A new Apple Watch SE actually sounds more exciting than the Series 8
Thatcould be the tech giant’s most sophisticated wellness device yet, reports from Bloomberg and The Wall Street Journal indicate the inclusion of a temperature sensor and Apple’s further ambitions to expand its footprint in consumer health.
A temperature sensor has the potential to promote a healthier lifestyle, in addition to existing features like the ability to measure blood oxygen levels. There are also many stories that point to this. But the already provide more information than I can personally begin with. A Series 8 with even more health metrics might be too complex for some customers.
So I’m more excited to see what’s next for Apple’s simpler and cheaper watch: the Apple Watch SE. Bloomberg reported last June that a newcould debut in 2022, meaning we might see a successor to the 2020 model this fall. If you’re anything like me, your smartwatch is most useful for logging your workouts, checking your heart rate during workouts, getting iPhone notifications on your wrist, and occasionally shopping with it . The current Apple Watch SE can do all that and more, and I’m excited to see where it goes next.
The Apple Watch SE has most of the Series 7’s best features
The $399compared to the $279 SE, is packed with additional health features and other refinements, such as
These qualities make the Series 7 a more comprehensive health tracker, a better communication tool, and a more useful sleep tracker. The Series 7’s larger screen means a full QWERTY keyboard fits for answering text messages, and faster charging makes it easier to top up your watch after a night of sleep tracking.
According to Bloomberg and the Wall Street Journal, the Series 8 is expected to follow a similar path and could include a skin temperature sensor for fertility planning and potentially other applications.
These perks might not be necessary for everyone, hence the SE’s more targeted appeal. Those who just want to close their activity rings and make sure they don’t miss text messages when they’re not on their phone can probably do without it, a bigger screen and faster charging. The Apple Watch Series 7 and its predecessor feel aimed at those who want to keep a closer eye on their well-being, especially when it comes to heart health.
The Apple Watch SE has many of Apple’s core health and safety features, although it’s not as advanced as its more expensive siblings. While you can’t take an EKG from your wrist with the SE, Apple’s cheaper watch can still provide high and low heart rate notifications, detect irregular heart rhythms, detect serious falls and provide access to emergency services. If you’re buying a watch for an elderly family member who may be prone to falls, that might be enough.
Newer metrics like blood oxygen levels don’t always feel helpful. Although Apple says measurements from the Apple Watchcan give you “insights into your overall well-being,” I’m not sure what to do with these metrics. Since the Apple Watch isn’t intended for medical use, it’s unclear if I should be concerned if my readings are too low.
That doesn’t mean there isn’t potential. When the Series 6 was unveiled in 2020, Apple announced plans to work with researchers on three separate health studies to examine how blood oxygen levels and other metrics can help manage asthma and heart rate failure, in addition to detecting respiratory conditions like COVID-19. 19 But right now, the blood oxygen reader on the 6 and 7 Series doesn’t feel necessary. Similarly, other wearables like those from Garmin, Fitbit and Samsung all offer blood oxygen readings that rely on the wearer to interpret them.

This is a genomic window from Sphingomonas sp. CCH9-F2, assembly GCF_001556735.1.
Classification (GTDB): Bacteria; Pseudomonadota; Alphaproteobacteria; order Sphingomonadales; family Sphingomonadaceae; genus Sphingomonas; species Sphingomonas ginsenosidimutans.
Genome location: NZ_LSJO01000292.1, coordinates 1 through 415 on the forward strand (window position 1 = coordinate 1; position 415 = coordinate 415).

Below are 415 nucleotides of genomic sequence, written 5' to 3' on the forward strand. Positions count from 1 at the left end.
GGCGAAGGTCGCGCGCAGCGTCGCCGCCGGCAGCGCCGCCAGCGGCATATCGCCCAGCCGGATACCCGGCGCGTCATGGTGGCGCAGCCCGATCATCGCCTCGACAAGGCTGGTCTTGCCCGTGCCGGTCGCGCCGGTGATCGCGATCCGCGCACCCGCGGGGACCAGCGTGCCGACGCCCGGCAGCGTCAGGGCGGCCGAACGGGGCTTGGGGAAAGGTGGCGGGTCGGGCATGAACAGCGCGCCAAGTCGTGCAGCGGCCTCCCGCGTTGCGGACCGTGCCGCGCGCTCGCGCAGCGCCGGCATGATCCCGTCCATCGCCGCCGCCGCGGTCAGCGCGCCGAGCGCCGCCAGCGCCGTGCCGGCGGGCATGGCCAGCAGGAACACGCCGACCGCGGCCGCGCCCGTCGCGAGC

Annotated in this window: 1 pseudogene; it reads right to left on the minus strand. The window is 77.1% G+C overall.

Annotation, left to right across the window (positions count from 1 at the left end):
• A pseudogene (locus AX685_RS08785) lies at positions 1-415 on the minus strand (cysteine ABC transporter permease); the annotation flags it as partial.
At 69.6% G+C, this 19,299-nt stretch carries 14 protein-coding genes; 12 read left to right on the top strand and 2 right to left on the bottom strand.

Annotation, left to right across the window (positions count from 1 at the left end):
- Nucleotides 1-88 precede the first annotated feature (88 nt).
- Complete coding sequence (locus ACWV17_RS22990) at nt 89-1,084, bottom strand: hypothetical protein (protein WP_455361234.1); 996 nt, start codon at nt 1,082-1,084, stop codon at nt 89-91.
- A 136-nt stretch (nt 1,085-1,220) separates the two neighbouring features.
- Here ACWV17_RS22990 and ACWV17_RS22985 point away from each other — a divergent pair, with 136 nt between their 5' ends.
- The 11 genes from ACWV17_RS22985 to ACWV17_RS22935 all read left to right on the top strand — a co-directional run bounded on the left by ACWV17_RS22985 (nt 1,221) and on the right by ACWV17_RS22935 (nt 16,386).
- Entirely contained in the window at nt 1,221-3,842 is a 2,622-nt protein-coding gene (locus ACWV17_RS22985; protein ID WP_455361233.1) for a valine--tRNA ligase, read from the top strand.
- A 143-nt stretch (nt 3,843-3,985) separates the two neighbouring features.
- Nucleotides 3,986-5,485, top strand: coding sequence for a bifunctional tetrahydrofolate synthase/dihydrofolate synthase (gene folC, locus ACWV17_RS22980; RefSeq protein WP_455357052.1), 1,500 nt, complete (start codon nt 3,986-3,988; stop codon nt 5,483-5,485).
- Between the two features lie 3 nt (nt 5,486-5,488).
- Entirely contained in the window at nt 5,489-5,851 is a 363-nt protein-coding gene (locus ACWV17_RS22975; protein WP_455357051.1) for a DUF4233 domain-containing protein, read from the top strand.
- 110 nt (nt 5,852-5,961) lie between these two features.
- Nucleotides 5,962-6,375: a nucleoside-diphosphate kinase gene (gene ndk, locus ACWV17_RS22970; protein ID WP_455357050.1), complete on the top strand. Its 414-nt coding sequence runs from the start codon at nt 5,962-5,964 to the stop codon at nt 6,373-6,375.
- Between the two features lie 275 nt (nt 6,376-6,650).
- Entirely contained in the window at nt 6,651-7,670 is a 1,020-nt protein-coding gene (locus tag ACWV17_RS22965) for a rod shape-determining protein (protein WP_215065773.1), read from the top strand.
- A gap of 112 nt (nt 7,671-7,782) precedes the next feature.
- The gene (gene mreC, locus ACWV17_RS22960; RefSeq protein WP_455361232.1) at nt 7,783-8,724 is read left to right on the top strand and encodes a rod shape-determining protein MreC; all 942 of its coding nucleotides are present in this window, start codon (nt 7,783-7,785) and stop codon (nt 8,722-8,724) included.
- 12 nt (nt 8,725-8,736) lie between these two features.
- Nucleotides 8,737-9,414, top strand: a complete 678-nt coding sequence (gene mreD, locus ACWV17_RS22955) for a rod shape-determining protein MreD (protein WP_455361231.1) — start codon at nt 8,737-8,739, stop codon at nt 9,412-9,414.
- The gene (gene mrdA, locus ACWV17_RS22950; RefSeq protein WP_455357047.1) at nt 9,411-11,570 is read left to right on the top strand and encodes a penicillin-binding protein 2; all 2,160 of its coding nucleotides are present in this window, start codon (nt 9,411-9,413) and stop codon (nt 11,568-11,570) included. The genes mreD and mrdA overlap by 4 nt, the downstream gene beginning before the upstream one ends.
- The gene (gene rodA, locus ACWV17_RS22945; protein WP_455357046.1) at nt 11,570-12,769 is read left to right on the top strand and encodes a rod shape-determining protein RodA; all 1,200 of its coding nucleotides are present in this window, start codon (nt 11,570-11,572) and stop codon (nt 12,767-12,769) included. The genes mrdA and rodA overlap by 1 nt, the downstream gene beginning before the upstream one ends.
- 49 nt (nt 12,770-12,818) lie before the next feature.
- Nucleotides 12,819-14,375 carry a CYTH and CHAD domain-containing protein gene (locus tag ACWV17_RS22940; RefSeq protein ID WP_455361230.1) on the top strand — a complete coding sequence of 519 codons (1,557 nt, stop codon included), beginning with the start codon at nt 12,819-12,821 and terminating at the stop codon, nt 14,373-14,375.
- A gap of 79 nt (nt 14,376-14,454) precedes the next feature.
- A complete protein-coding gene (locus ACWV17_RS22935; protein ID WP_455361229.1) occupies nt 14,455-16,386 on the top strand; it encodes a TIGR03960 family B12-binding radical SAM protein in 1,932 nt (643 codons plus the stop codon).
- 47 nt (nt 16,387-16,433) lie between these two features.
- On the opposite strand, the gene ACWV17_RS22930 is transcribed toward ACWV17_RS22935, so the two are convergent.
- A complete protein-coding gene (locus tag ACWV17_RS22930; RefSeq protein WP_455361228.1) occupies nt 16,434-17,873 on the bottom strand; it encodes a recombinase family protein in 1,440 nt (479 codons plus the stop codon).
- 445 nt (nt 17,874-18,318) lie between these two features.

While I appreciate the SE’s simpler approach to health tools, I’d like to see Apple add at least one feature currently reserved only for pricier models: an always-on display. New Apple Watches from Series 5 and up (excluding the SE) can keep their screens on even when the watch is idle. This makes the Apple Watch better at its most basic job: showing the time.
It might not seem like a big deal, but I appreciate being able to quickly check the time and my activity progress on a Series 7 without having to move my wrist or touch the watch like on the SE. It’s not as exciting or meaningful as health-related updates like the advent of ECG monitoring when it comes to where wearable devices are headed long-term. But the always-on display comes in handy in everyday use, and I hope to see it on the next Apple Watch SE.
The Apple Watch has matured just like the iPhone
The Apple Watch has evolved to the point that annual upgrades aren’t always a huge step forward, much like. The Apple Watch Series 7, for example, felt like a more refined version of the . Blood oxygen readings aside, the Series 6 didn’t feel all that different from the Series 5 either. That makes the case for more affordable models like the Apple Watch SE all the more compelling, especially as WatchOS updates bring new features to older models. That in terms of performance and feels just as responsive as the latest model when running the same software. You don’t need the most expensive or the latest version to get a full experience, which is why Apple has kept the Series 3 in its lineup for so long.
But the Ming Chi Kuo forecast that Apple could . This raises the question of how long Apple plans to continue supporting the Series 3. It also makes the Apple Watch SE much more important as it will likely replace the Series 3 as the cheapest Apple Watch option.since it does not have much internal memory, and Analyst
Overall, the current SE strikes the right balance between the Series 3 and Series 7. As Apple’s high-end watches have become increasingly sophisticated health-tracking devices, the SE has increasingly proven to be the better option for everyday users on tighter budgets. Now that the Apple Watch SE is almost 2 years old, it’s time for an update.